Abandon ship and build a better one – Rewriting Systems

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About 80% of my projects are failed take overs. I’ve come into companies that were $700K in the hole sitting on a giant mess. So I ask: Should I try to repair their broken codebase? Is it worth trimming the fat and doing my best with what’s left over? I make a decision based on several key factors.

Code quality

What’s the quality of the code and test coverage? Is it long spaghetti code or short, tight classes? I’ll take a look at the sections of code that programmers avoid like the plague. I’ll ask, “How hard is it to make minor adjustments or debug?” Keep your eyes peeled for the Spaghetti Triangle. Like the Bermuda Triangle, it makes time, money, and resources vanish into thin air. Might want to jump ship here.

Customer Centricity

How far off are the application’s features from the business goals? Is it drowning in creep and over-engineering? How many features does your application have? How many are satisfying customer needs? This pairing should be direct, easy to understand and demonstrable.

I’d also ask what kind of feedback has been gathered and take a look at it. Have they responded at all? Have they made knee jerk feature changes? Or did they wait for significant feedback numbers and then make wise, limited modifications?

Team Composition

Who’s on the team? Are they an A team or a B team? For example, I look for boomerang players. By this I mean someone you send out on a task, and they come back with it finished. I shouldn’t have to monitor and chase them all the time.

When I’m called in to evaluate a project, I take the pulse of the team. How’s morale? Is everybody upbeat, or are they miserable? Are people collaborating in a fluid way or are they stubborn and isolated? No matter how great their tech skills are, if team members hate each other things don’t go well for the business.

It’s also important to consider team structure and composition. I’ll look at personality types, leadership skills, relationships, coding abilities, and how all this unifies – or divides – the team. When things are bad, it’s almost palpable. The best teams have a cheerful balance.

In the past, I completely missed the boat. I only looked at the technical aspect, and I ignored the human element. If I can’t asses the human component, I can’t lead a team. For the CTO it’s a critical skill. Team composition carries as much – or maybe even greater – weight than programming expertise.

Make the decision

Finally, the decision arises between salvaging the old or writing a new simple system from scratch. The reality? Nine times out of 10 what I encounter is unacceptable, and it’s time to abandon ship and build a new one. It takes a while to get motivated enough (or scared enough) to address the problem. By the time I’m called in, it’s usually a long standing issue, and I’m just there to confirm and triage. I’m amazed at how many companies let it get so far out of control, deep pockets I guess.

In the long run, it will usually cost more to fix a broken system than to build new one. Plus I can stand behind the new system since I know it was done right from the start.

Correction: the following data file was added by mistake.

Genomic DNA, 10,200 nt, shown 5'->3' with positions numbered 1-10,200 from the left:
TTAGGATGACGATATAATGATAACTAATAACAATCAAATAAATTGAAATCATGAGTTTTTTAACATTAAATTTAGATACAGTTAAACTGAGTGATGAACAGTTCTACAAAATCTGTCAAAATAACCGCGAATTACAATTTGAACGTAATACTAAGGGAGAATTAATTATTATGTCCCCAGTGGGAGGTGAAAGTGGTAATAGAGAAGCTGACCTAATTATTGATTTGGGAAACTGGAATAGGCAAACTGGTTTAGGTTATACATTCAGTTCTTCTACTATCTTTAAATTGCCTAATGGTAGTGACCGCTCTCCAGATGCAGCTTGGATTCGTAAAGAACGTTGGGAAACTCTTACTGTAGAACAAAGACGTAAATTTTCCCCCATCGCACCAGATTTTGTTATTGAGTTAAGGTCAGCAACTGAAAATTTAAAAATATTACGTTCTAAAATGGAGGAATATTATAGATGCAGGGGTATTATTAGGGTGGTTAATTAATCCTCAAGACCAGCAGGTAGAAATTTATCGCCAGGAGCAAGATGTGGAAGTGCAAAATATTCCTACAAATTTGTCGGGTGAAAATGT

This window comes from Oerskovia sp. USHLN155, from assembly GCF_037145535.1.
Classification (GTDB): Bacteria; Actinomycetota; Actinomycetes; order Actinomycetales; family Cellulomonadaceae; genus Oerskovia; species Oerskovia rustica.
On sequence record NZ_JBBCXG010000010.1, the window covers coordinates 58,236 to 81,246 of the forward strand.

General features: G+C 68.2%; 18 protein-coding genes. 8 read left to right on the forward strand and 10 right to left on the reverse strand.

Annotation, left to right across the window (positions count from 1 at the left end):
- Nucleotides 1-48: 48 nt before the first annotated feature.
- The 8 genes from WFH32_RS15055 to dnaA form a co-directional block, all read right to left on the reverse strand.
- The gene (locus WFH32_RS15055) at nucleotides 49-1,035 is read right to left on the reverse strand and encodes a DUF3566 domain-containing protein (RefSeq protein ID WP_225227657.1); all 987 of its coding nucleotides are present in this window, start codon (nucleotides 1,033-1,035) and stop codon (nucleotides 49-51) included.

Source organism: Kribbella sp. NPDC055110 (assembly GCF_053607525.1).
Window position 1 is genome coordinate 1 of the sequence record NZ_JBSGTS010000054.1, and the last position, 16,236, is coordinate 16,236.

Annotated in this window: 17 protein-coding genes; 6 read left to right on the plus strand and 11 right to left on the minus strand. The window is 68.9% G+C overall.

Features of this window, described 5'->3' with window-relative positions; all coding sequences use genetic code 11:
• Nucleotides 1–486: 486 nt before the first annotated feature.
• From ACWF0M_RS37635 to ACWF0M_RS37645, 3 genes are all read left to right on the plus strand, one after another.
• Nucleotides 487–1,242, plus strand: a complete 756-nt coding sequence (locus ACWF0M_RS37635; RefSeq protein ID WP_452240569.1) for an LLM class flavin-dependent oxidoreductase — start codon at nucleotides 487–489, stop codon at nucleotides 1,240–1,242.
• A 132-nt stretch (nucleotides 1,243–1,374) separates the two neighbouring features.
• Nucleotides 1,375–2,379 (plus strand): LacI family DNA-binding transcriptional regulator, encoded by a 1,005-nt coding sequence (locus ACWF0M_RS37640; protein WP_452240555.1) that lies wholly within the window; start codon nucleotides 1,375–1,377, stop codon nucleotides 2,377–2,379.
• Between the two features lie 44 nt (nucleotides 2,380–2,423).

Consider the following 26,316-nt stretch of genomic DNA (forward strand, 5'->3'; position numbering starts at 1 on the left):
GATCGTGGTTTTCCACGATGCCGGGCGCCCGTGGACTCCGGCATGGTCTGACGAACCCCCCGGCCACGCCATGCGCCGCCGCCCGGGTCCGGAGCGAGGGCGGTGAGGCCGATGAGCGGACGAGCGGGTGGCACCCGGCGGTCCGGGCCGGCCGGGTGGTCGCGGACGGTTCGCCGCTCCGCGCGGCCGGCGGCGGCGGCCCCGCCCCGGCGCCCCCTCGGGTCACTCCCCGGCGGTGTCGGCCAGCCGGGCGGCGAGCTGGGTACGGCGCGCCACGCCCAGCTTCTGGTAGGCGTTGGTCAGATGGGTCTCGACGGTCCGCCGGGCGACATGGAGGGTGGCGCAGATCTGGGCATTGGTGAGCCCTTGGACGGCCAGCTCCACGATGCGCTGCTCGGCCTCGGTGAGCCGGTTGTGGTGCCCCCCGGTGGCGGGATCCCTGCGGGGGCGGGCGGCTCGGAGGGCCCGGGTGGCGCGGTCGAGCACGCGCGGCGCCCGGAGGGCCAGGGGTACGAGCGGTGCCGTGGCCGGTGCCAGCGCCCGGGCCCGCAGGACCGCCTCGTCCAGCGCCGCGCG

Own it

If you’re sitting on a situation like this in your organization, ask yourself if you should build a better ship. When I’m not sure, I bring in an expert. Don’t just keep a faulty project rolling until things blow up — or until shareholders ask why it costs so much but delivers so little. If you stand there and watch it bleed, you’re responsible. If you reach out and stop the bleeding, you’re a hero.

What should you do?

When making the decision to rewrite a system or not, it might not be clear exactly what to do and this can be tricky. The people at the top in life are always working, growing and improving with the help of others. It’s how you got to where you are, and it’s how you will get up through the next stage on your journey.

I have experience that you can leverage. If you don’t use me, use someone else. The point is for you to get what is on your mind resolved immediately, don’t wait. Set an appointment with me and tell me about your situation so I can help. Click this link to reach out. Something else on your mind? Whatever you need, I’m here. Life is meant to be done together, just reach out.

Joel Beasley

Joel Beasley founded the Modern CTO Podcast in 2017 while writing his book, the Modern CTO book, with the goal of interviewing CTOs and sharing their experiences with others in the tech community.

Joel’s conversational style and insightful questions quickly gained traction, attracting high-profile guests such as Microsoft’s CTO, Kevin Scott, and T-Mobile’s CIO, Cody Stanford. With each episode, the podcast’s popularity continued to grow, and soon, Joel found himself with a waiting list of future guests.

Today, the Modern CTO Podcast has become the number one leadership and tech podcast in the world, with over 150k active listeners, including CTOs, lead developers, and rising tech leaders. Joel’s commitment to creating a conversational atmosphere for his guests to share their experiences has inspired a new generation of leaders and innovators.

As the success of the podcast grew, Joel founded ProSeries Media, a podcast production company that helps companies worldwide create their own podcasts. With a team of producers, content creators, and podcast bookers, ProSeries Media produces over ten shows, providing a platform for companies to connect with their audience and share their expertise.

Through his work on the Modern CTO Podcast and ProSeries Media, Joel Beasley has become a respected voice in the tech industry, inspiring others to share their knowledge and insights with the wider community. His passion for creating engaging content that informs, inspires, and entertains has made him a sought-after speaker and advisor on all things tech.

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